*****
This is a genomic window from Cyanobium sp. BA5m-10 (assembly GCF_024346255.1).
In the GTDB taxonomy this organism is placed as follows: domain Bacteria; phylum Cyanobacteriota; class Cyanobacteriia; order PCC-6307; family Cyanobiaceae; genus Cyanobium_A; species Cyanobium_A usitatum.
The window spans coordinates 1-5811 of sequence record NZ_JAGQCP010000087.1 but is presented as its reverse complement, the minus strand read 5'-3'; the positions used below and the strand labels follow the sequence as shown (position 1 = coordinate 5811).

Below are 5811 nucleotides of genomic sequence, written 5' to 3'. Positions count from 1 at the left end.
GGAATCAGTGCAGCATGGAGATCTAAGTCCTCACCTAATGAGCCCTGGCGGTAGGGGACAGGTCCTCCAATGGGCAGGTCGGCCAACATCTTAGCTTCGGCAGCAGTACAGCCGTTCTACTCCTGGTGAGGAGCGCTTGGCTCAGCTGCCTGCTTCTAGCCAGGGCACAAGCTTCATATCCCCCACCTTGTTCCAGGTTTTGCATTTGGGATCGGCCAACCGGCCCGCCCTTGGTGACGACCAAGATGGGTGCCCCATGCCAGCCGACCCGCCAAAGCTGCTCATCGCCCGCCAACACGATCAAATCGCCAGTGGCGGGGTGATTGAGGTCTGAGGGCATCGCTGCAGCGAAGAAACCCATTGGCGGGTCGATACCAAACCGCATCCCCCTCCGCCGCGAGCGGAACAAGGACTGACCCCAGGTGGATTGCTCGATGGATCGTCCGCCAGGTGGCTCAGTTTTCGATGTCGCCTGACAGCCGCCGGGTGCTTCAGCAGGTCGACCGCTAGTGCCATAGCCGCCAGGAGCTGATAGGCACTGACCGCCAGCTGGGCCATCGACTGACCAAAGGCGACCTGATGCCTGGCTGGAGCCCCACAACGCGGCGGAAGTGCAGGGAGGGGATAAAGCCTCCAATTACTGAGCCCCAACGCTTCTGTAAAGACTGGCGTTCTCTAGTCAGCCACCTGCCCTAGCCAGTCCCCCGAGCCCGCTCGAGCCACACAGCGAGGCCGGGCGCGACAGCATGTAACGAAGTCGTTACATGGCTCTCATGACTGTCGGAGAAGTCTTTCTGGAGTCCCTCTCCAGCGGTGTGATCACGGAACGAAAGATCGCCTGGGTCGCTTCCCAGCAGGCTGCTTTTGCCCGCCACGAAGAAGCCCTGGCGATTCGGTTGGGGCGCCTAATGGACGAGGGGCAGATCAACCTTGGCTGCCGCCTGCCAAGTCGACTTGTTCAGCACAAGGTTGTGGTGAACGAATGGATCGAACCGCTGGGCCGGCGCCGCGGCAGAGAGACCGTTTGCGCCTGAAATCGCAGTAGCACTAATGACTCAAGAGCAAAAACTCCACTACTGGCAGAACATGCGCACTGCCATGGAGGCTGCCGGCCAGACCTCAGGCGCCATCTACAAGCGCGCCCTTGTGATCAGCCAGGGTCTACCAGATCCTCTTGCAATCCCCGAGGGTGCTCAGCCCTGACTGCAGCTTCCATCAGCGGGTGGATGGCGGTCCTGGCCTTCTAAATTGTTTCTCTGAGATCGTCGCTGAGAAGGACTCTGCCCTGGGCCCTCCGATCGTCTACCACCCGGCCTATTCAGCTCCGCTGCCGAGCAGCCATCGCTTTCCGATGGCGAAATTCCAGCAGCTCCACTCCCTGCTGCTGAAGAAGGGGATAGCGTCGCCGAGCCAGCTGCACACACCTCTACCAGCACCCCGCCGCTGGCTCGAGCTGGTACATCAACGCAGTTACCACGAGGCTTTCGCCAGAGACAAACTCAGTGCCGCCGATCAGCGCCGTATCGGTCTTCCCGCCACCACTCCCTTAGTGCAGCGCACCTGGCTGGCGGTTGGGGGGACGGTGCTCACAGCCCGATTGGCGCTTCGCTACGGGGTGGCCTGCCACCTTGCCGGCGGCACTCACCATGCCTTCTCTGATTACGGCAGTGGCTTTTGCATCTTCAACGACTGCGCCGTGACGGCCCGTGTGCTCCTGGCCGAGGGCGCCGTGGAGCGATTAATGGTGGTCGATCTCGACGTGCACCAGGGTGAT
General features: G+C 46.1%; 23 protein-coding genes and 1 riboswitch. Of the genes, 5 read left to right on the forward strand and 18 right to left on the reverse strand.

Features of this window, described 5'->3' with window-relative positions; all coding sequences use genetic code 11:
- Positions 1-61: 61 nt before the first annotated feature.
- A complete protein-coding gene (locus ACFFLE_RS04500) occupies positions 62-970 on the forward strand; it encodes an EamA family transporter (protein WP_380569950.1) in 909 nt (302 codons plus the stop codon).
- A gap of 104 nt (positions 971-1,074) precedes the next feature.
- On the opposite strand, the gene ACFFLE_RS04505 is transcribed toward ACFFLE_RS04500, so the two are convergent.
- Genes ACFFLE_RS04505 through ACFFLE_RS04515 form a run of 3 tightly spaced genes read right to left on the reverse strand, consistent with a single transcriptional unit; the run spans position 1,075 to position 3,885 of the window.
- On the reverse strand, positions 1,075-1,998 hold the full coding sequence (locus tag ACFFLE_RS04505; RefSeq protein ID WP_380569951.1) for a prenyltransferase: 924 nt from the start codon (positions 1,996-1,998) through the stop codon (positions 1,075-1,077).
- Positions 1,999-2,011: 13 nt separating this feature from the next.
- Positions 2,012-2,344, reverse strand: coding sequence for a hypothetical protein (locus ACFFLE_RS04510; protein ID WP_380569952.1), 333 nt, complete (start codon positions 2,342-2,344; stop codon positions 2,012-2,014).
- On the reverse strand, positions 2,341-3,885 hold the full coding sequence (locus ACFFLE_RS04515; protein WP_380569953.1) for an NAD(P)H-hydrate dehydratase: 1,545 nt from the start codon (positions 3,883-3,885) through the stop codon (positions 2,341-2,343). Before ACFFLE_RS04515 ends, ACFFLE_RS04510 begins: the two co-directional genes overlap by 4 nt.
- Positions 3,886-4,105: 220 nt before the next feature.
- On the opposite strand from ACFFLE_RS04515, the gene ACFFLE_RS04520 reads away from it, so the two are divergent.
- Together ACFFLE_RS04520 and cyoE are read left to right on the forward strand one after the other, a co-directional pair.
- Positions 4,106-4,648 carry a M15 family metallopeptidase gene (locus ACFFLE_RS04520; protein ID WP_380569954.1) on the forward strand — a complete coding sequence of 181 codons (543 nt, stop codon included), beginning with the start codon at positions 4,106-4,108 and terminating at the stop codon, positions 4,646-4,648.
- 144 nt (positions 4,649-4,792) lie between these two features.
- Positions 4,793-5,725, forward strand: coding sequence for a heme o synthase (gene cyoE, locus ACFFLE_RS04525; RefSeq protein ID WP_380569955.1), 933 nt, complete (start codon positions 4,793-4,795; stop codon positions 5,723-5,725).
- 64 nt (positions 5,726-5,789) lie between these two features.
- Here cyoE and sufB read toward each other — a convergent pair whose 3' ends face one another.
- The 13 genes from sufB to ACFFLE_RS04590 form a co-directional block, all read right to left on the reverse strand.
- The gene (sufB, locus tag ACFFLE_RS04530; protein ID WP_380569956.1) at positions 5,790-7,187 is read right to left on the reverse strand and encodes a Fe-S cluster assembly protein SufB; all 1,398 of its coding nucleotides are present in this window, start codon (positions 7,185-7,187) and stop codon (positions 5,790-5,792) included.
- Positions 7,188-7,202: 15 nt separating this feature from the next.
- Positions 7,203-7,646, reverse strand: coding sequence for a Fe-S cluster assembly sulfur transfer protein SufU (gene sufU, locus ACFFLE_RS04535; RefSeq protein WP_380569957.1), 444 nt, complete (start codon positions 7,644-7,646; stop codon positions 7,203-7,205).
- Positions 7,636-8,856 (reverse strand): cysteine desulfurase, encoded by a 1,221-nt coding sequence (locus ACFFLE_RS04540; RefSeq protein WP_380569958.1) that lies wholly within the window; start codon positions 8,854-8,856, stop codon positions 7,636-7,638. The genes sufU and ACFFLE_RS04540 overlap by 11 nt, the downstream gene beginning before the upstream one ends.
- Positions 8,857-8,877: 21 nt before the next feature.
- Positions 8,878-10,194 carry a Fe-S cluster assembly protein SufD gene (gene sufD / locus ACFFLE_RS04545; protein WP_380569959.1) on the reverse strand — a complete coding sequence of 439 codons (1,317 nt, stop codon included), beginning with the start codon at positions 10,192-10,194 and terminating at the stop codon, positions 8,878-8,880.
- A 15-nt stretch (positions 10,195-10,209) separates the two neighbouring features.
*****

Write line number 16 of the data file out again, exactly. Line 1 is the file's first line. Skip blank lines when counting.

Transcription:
- On the reverse strand, positions 2,341-3,885 hold the full coding sequence (locus ACFFLE_RS04515; protein WP_380569953.1) for an NAD(P)H-hydrate dehydratase: 1,545 nt from the start codon (positions 3,883-3,885) through the stop codon (positions 2,341-2,343). Before ACFFLE_RS04515 ends, ACFFLE_RS04510 begins: the two co-directional genes overlap by 4 nt.